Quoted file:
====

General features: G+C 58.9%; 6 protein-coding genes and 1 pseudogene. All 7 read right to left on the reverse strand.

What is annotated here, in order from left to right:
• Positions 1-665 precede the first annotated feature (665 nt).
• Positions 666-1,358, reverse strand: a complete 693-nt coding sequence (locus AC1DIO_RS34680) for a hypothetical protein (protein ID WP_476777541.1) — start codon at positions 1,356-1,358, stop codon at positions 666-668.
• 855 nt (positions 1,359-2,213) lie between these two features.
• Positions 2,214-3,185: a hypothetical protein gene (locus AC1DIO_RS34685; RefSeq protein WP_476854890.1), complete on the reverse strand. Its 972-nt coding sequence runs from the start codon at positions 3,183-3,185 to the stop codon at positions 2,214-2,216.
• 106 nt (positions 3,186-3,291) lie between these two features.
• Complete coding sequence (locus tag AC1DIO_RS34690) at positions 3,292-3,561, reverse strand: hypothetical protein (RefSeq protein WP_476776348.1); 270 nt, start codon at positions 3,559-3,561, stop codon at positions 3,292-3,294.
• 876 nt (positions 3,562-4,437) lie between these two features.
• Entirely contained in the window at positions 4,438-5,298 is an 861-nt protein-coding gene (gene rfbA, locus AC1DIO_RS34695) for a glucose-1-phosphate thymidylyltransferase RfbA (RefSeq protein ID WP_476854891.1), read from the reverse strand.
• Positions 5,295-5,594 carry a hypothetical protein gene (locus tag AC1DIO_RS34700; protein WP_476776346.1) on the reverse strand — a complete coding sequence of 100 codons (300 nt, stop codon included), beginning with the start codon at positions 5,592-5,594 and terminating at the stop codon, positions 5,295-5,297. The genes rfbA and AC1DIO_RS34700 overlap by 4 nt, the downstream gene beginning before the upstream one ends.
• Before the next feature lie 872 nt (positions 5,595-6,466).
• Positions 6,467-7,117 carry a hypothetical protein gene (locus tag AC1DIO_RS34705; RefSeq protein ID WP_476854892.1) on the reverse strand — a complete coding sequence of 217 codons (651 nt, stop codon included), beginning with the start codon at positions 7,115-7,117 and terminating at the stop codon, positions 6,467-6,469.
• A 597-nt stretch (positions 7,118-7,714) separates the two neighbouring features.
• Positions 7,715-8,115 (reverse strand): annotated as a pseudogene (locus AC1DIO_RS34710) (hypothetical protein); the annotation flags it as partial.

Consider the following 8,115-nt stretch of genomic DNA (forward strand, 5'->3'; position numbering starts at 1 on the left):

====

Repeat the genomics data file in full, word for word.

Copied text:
General features: G+C 58.9%; 6 protein-coding genes and 1 pseudogene. All 7 read right to left on the reverse strand.

What is annotated here, in order from left to right:
• Positions 1-665 precede the first annotated feature (665 nt).
• Positions 666-1,358, reverse strand: a complete 693-nt coding sequence (locus AC1DIO_RS34680) for a hypothetical protein (protein ID WP_476777541.1) — start codon at positions 1,356-1,358, stop codon at positions 666-668.
• 855 nt (positions 1,359-2,213) lie between these two features.
• Positions 2,214-3,185: a hypothetical protein gene (locus AC1DIO_RS34685; RefSeq protein WP_476854890.1), complete on the reverse strand. Its 972-nt coding sequence runs from the start codon at positions 3,183-3,185 to the stop codon at positions 2,214-2,216.
• 106 nt (positions 3,186-3,291) lie between these two features.
• Complete coding sequence (locus tag AC1DIO_RS34690) at positions 3,292-3,561, reverse strand: hypothetical protein (RefSeq protein WP_476776348.1); 270 nt, start codon at positions 3,559-3,561, stop codon at positions 3,292-3,294.
• 876 nt (positions 3,562-4,437) lie between these two features.
• Entirely contained in the window at positions 4,438-5,298 is an 861-nt protein-coding gene (gene rfbA, locus AC1DIO_RS34695) for a glucose-1-phosphate thymidylyltransferase RfbA (RefSeq protein ID WP_476854891.1), read from the reverse strand.
• Positions 5,295-5,594 carry a hypothetical protein gene (locus tag AC1DIO_RS34700; protein WP_476776346.1) on the reverse strand — a complete coding sequence of 100 codons (300 nt, stop codon included), beginning with the start codon at positions 5,592-5,594 and terminating at the stop codon, positions 5,295-5,297. The genes rfbA and AC1DIO_RS34700 overlap by 4 nt, the downstream gene beginning before the upstream one ends.
• Before the next feature lie 872 nt (positions 5,595-6,466).
• Positions 6,467-7,117 carry a hypothetical protein gene (locus tag AC1DIO_RS34705; RefSeq protein ID WP_476854892.1) on the reverse strand — a complete coding sequence of 217 codons (651 nt, stop codon included), beginning with the start codon at positions 7,115-7,117 and terminating at the stop codon, positions 6,467-6,469.
• A 597-nt stretch (positions 7,118-7,714) separates the two neighbouring features.
• Positions 7,715-8,115 (reverse strand): annotated as a pseudogene (locus AC1DIO_RS34710) (hypothetical protein); the annotation flags it as partial.

Consider the following 8,115-nt stretch of genomic DNA (forward strand, 5'->3'; position numbering starts at 1 on the left):